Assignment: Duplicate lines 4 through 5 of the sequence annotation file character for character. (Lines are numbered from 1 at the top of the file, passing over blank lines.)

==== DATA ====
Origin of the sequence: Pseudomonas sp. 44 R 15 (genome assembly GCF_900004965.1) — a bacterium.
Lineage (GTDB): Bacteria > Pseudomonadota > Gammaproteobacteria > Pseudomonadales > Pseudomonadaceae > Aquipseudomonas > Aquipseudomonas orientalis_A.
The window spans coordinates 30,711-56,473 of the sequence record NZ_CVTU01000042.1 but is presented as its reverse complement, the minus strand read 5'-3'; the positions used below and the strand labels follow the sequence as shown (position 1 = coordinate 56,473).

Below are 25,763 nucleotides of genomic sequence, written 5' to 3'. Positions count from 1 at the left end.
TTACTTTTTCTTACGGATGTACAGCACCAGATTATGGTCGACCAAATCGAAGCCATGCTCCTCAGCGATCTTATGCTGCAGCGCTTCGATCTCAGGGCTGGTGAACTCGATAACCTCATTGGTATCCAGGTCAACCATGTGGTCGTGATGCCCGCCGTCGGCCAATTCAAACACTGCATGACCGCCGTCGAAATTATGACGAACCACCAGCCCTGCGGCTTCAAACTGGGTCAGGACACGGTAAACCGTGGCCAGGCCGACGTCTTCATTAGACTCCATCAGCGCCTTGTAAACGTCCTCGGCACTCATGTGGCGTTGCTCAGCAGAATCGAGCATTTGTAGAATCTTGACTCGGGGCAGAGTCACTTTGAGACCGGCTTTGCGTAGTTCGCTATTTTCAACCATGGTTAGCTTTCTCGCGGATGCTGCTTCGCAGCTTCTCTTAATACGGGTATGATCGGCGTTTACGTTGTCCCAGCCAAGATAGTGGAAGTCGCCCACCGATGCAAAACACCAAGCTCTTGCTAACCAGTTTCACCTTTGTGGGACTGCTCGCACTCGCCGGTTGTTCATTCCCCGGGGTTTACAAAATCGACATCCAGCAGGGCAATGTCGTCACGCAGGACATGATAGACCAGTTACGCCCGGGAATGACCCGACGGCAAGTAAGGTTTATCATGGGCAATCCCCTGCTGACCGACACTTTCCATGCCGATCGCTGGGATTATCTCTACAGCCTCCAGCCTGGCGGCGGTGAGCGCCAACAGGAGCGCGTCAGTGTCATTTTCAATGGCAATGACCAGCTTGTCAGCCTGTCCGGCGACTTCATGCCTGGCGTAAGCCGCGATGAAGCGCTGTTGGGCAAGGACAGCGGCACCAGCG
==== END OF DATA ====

Below are 25,763 nucleotides of genomic sequence, written 5' to 3'. Positions count from 1 at the left end.
TTACTTTTTCTTACGGATGTACAGCACCAGATTATGGTCGACCAAATCGAAGCCATGCTCCTCAGCGATCTTATGCTGCAGCGCTTCGATCTCAGGGCTGGTGAACTCGATAACCTCATTGGTATCCAGGTCAACCATGTGGTCGTGATGCCCGCCGTCGGCCAATTCAAACACTGCATGACCGCCGTCGAAATTATGACGAACCACCAGCCCTGCGGCTTCAAACTGGGTCAGGACACGGTAAACCGTGGCCAGGCCGACGTCTTCATTAGACTCCATCAGCGCCTTGTAAACGTCCTCGGCACTCATGTGGCGTTGCTCAGCAGAATCGAGCATTTGTAGAATCTTGACTCGGGGCAGAGTCACTTTGAGACCGGCTTTGCGTAGTTCGCTATTTTCAACCATGGTTAGCTTTCTCGCGGATGCTGCTTCGCAGCTTCTCTTAATACGGGTATGATCGGCGTTTACGTTGTCCCAGCCAAGATAGTGGAAGTCGCCCACCGATGCAAAACACCAAGCTCTTGCTAACCAGTTTCACCTTTGTGGGACTGCTCGCACTCGCCGGTTGTTCATTCCCCGGGGTTTACAAAATCGACATCCAGCAGGGCAATGTCGTCACGCAGGACATGATAGACCAGTTACGCCCGGGAATGACCCGACGGCAAGTAAGGTTTATCATGGGCAATCCCCTGCTGACCGACACTTTCCATGCCGATCGCTGGGATTATCTCTACAGCCTCCAGCCTGGCGGCGGTGAGCGCCAACAGGAGCGCGTCAGTGTCATTTTCAATGGCAATGACCAGCTTGTCAGCCTGTCCGGCGACTTCATGCCTGGCGTAAGCCGCGATGAAGCGCTGTTGGGCAAGGACAGCGGCACCAGCG